This is a common fallacy that tends to be drawn from the experience of public blockchain networks like Bitcoin and Ethereum. Overwhelmingly, “hacks” in relation to a blockchain system are information security failures of centralised systems, typically those which manage cryptographic keys such as cryptocurrency exchanges.

However while not as common, smart-contract-based security incidents can occur. Blockchain software can provide better control over digital assets and processes, but with such increased control comes increased responsibility. With the removal of trusted intermediaries to charge you to simply move your digital assets from one database to another - something that has been trumpetted as a great success of the technology - so comes the removal of some of the convenience of centralised (trusted) control.

Consumer-readiness of blockchain, while having had more development air time, has probably not had the same number of man-hours invested as enterprise DLT solutions, and ironically, will not be ready ahead of enterprise technology and adoption. Take the Australian Stock Exchange (ASX) as a case in point. The control over one's own digital assets, while strictly cheaper than paying an intermediary, comes with a price of convenience as it then falls to the owner of the asset to manage their own transfer, security and recovery processes, with no-one to call if things go wrong. Businesses however have the infrastructure to manage their own affairs with a higher degree of security than individuals, and so while better end-consumer solutions are still in flight, businesses can start to implement blockchain solutions today.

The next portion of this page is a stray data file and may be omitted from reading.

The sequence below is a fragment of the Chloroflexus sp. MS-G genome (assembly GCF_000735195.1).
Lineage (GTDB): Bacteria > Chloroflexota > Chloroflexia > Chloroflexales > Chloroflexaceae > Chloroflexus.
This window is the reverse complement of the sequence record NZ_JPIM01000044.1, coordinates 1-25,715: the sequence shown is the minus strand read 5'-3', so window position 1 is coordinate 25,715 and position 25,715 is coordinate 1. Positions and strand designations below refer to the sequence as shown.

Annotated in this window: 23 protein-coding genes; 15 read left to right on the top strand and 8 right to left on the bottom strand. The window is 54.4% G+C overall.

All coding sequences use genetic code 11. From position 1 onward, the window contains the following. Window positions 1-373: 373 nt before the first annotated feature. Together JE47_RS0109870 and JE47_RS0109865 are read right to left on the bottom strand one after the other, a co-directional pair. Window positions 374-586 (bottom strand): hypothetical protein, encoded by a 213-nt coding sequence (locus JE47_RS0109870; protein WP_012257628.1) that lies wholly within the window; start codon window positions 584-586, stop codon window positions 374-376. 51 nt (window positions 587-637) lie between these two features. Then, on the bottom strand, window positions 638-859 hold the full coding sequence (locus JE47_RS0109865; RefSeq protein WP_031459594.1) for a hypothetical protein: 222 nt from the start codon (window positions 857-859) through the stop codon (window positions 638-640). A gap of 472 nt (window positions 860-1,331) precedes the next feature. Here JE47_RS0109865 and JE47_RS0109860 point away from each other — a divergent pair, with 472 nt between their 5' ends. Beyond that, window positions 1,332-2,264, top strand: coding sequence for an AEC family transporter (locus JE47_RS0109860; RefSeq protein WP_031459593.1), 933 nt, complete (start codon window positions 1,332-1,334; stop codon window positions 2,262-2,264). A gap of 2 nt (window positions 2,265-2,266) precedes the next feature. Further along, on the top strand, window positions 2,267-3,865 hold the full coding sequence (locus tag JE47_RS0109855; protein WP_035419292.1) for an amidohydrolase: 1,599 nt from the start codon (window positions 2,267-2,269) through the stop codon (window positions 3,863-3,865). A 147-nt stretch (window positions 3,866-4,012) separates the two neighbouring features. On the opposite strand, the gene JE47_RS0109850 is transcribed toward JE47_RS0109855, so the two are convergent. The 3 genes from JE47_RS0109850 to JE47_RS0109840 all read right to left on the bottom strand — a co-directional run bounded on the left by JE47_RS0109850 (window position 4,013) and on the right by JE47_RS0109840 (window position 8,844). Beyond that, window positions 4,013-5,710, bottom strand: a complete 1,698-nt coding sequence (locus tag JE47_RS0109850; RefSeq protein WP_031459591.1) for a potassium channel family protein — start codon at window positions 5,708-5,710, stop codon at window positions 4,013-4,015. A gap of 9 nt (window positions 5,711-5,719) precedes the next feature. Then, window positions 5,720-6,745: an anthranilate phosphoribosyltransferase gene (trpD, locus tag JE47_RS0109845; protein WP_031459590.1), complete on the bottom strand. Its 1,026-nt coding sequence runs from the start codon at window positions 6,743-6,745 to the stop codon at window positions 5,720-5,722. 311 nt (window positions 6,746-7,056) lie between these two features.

Block8 would be happy to further discuss our thinking on any of the topics covered above, including specific detail on solution architectures and demonstrations of currently working distributed ledger systems developed to address the challenges and opportunities outlined in the Issues Paper and our Response.

Our experts are also available to assist with research mapping the value chains for centralised and decentralised approaches, the identification of the highest-value areas for a consumer-centric data infrastructure, or working with the Government and other members of industry in the development of pilot or production programs.



[1]   National Blockchain Roadmap (DISER 2019)

[2] The word ‘intermediation’ here is used in a pure sense. It does not imply “intermediary”. Managing intermediation may necessitate a custodial entity, or alternatively additional procedural overhead between the transacting entities.

[3] In terms of implementation cost and complexity, some of the cost that would ordinarily be expended in developing an API layer for a regular system would be expended within the logic of the smart contract itself.

About the Author: 


Samuel G Brooks is Block8's Chief Technology Officer.

He is an expert in developing decentralised software products and has designed numerous solutions for startups, enterprise, government and OpenTech since 2014.

Samuel regularly speaks at technology conferences, meetups and podcasts, and holds several advisory positions on technical industry boards and committees. He is a also a heavy contributor to blockchain and fintech-related public inquiry and writes about the nature and benefits of distributed ledger technology on our blog.

Samuel holds a degree in Electrical Engineering from UNSW, and has stayed close to both the code and the latest research ever since encountering Bitcoin in 2011.